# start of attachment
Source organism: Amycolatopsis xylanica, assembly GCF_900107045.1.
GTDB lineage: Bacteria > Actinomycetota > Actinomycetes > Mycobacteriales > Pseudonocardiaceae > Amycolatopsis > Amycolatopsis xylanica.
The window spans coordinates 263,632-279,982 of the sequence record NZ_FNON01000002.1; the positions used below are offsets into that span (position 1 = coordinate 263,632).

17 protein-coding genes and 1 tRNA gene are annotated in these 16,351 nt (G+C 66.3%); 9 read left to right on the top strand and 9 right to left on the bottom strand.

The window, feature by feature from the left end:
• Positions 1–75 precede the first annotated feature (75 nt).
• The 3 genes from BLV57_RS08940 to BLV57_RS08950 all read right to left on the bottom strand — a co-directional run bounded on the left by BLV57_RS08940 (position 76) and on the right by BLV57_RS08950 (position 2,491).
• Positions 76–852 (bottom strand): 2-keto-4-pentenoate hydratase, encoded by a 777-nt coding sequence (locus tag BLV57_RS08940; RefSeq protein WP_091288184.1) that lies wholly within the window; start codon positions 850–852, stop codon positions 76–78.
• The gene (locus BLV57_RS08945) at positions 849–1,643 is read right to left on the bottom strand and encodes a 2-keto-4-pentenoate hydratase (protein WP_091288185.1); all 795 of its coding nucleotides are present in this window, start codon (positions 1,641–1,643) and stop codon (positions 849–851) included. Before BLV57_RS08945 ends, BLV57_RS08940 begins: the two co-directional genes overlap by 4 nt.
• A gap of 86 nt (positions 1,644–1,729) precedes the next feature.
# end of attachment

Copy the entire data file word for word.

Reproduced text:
Source organism: Amycolatopsis xylanica, assembly GCF_900107045.1.
GTDB lineage: Bacteria > Actinomycetota > Actinomycetes > Mycobacteriales > Pseudonocardiaceae > Amycolatopsis > Amycolatopsis xylanica.
The window spans coordinates 263,632-279,982 of the sequence record NZ_FNON01000002.1; the positions used below are offsets into that span (position 1 = coordinate 263,632).

17 protein-coding genes and 1 tRNA gene are annotated in these 16,351 nt (G+C 66.3%); 9 read left to right on the top strand and 9 right to left on the bottom strand.

The window, feature by feature from the left end:
• Positions 1–75 precede the first annotated feature (75 nt).
• The 3 genes from BLV57_RS08940 to BLV57_RS08950 all read right to left on the bottom strand — a co-directional run bounded on the left by BLV57_RS08940 (position 76) and on the right by BLV57_RS08950 (position 2,491).
• Positions 76–852 (bottom strand): 2-keto-4-pentenoate hydratase, encoded by a 777-nt coding sequence (locus tag BLV57_RS08940; RefSeq protein WP_091288184.1) that lies wholly within the window; start codon positions 850–852, stop codon positions 76–78.
• The gene (locus BLV57_RS08945) at positions 849–1,643 is read right to left on the bottom strand and encodes a 2-keto-4-pentenoate hydratase (protein WP_091288185.1); all 795 of its coding nucleotides are present in this window, start codon (positions 1,641–1,643) and stop codon (positions 849–851) included. Before BLV57_RS08945 ends, BLV57_RS08940 begins: the two co-directional genes overlap by 4 nt.
• A gap of 86 nt (positions 1,644–1,729) precedes the next feature.